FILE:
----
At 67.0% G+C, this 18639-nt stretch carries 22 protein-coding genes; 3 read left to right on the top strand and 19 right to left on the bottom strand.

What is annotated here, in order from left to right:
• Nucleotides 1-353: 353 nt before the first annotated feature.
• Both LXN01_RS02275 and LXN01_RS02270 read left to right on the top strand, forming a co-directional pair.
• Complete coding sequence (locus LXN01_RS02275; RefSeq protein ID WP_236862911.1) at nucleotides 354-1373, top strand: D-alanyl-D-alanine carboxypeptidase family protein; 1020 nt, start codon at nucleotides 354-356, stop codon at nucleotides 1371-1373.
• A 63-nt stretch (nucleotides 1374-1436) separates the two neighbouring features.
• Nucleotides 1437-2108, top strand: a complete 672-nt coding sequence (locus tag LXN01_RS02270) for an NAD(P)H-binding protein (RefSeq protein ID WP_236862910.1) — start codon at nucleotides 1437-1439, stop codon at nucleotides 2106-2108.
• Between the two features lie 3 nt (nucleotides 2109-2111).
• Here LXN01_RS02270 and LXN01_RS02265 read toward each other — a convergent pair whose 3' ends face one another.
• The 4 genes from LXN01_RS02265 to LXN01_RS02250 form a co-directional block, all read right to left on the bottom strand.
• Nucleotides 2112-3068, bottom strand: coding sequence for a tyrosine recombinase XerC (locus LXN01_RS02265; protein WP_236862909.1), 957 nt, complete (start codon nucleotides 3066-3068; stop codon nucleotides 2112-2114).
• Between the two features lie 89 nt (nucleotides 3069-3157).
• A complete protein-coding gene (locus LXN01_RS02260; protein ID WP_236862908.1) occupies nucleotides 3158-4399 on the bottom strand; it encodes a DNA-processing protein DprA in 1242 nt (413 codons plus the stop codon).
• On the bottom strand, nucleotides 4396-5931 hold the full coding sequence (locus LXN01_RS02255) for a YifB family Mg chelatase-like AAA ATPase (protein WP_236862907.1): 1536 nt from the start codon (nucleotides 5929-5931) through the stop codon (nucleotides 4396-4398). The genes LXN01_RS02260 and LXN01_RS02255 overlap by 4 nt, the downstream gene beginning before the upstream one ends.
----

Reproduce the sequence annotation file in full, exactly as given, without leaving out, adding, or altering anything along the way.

At 67.0% G+C, this 18639-nt stretch carries 22 protein-coding genes; 3 read left to right on the top strand and 19 right to left on the bottom strand.

What is annotated here, in order from left to right:
• Nucleotides 1-353: 353 nt before the first annotated feature.
• Both LXN01_RS02275 and LXN01_RS02270 read left to right on the top strand, forming a co-directional pair.
• Complete coding sequence (locus LXN01_RS02275; RefSeq protein ID WP_236862911.1) at nucleotides 354-1373, top strand: D-alanyl-D-alanine carboxypeptidase family protein; 1020 nt, start codon at nucleotides 354-356, stop codon at nucleotides 1371-1373.
• A 63-nt stretch (nucleotides 1374-1436) separates the two neighbouring features.
• Nucleotides 1437-2108, top strand: a complete 672-nt coding sequence (locus tag LXN01_RS02270) for an NAD(P)H-binding protein (RefSeq protein ID WP_236862910.1) — start codon at nucleotides 1437-1439, stop codon at nucleotides 2106-2108.
• Between the two features lie 3 nt (nucleotides 2109-2111).
• Here LXN01_RS02270 and LXN01_RS02265 read toward each other — a convergent pair whose 3' ends face one another.
• The 4 genes from LXN01_RS02265 to LXN01_RS02250 form a co-directional block, all read right to left on the bottom strand.
• Nucleotides 2112-3068, bottom strand: coding sequence for a tyrosine recombinase XerC (locus LXN01_RS02265; protein WP_236862909.1), 957 nt, complete (start codon nucleotides 3066-3068; stop codon nucleotides 2112-2114).
• Between the two features lie 89 nt (nucleotides 3069-3157).
• A complete protein-coding gene (locus LXN01_RS02260; protein ID WP_236862908.1) occupies nucleotides 3158-4399 on the bottom strand; it encodes a DNA-processing protein DprA in 1242 nt (413 codons plus the stop codon).
• On the bottom strand, nucleotides 4396-5931 hold the full coding sequence (locus LXN01_RS02255) for a YifB family Mg chelatase-like AAA ATPase (protein WP_236862907.1): 1536 nt from the start codon (nucleotides 5929-5931) through the stop codon (nucleotides 4396-4398). The genes LXN01_RS02260 and LXN01_RS02255 overlap by 4 nt, the downstream gene beginning before the upstream one ends.